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To the woman who discovered Christian Science...

From the June 2011 issue of The Christian Science Journal

To the woman who discovered Christian Science, the gap between a creed and a tenet was huge and impassable. Early on, Mary Baker Eddy balked at religious creeds as rigid and exclusive, because she saw her older brothers and sisters condemned to eternal punishment by the orthodox church for not subscribing to the time-honored “Apostles’ Creed,” which represented official doctrine on the Trinity, heaven, hell, judgment. Understandably, therefore, she saw divine Truth as far above any “cruel” creeds (see Poems, p. 29). And when she founded the Church of Christ, Scientist, in 1879, she boldly announced it would be “a church without creeds.” Instead, she and some of the early church members began framing a set of “Tenets” (see Church Manual, p. 17). Eventually, over the years, these Tenets evolved into six key points concerning the theology and practice of Christian Science.

What did this concept of tenets, rather than creeds, offer the new church? A creed is, according to most dictionaries, “a brief authoritative formula of religious belief.” A tenet, on the other hand, is “a principle, belief, or doctrine generally held to be true.” Creeds (from the Latin credo, or “I believe”) tend to be church statements with which adherents must agree. Tenets (from the Latin tenere or “to hold”) convey the idea of universal and eternal truths, which people naturally and willingly embrace as true. Tenets are fluid, adaptable to each individual. They inspire us to live our commitment. For Eddy, Christ replaced creed. The authority of Scripture replaced church dogma. And on-fire Christian healing replaced recitation of doctrine.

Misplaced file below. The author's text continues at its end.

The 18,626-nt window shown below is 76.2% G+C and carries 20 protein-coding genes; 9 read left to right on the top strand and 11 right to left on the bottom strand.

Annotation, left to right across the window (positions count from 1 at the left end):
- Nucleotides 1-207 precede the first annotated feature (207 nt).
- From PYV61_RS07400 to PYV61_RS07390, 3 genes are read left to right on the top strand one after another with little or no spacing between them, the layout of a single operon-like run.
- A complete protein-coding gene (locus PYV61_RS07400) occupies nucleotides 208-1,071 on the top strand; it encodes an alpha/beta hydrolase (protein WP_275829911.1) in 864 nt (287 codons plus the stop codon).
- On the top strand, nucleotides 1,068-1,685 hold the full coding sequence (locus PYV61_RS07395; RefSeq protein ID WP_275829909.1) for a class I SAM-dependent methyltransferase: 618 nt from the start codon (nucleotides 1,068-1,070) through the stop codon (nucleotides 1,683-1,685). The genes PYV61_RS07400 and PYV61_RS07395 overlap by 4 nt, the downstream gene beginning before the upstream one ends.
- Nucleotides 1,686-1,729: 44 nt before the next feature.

Over the next six months, the Journal will explore each of the six “Tenets of The Mother Church,” established by Mary Baker Eddy. The first installment focuses on the sixth tenet (See page 29 to learn why the editors chose to begin with the final one!), featuring Fenella Bennetts’s stirring article “A Promise Worth Keeping.”  

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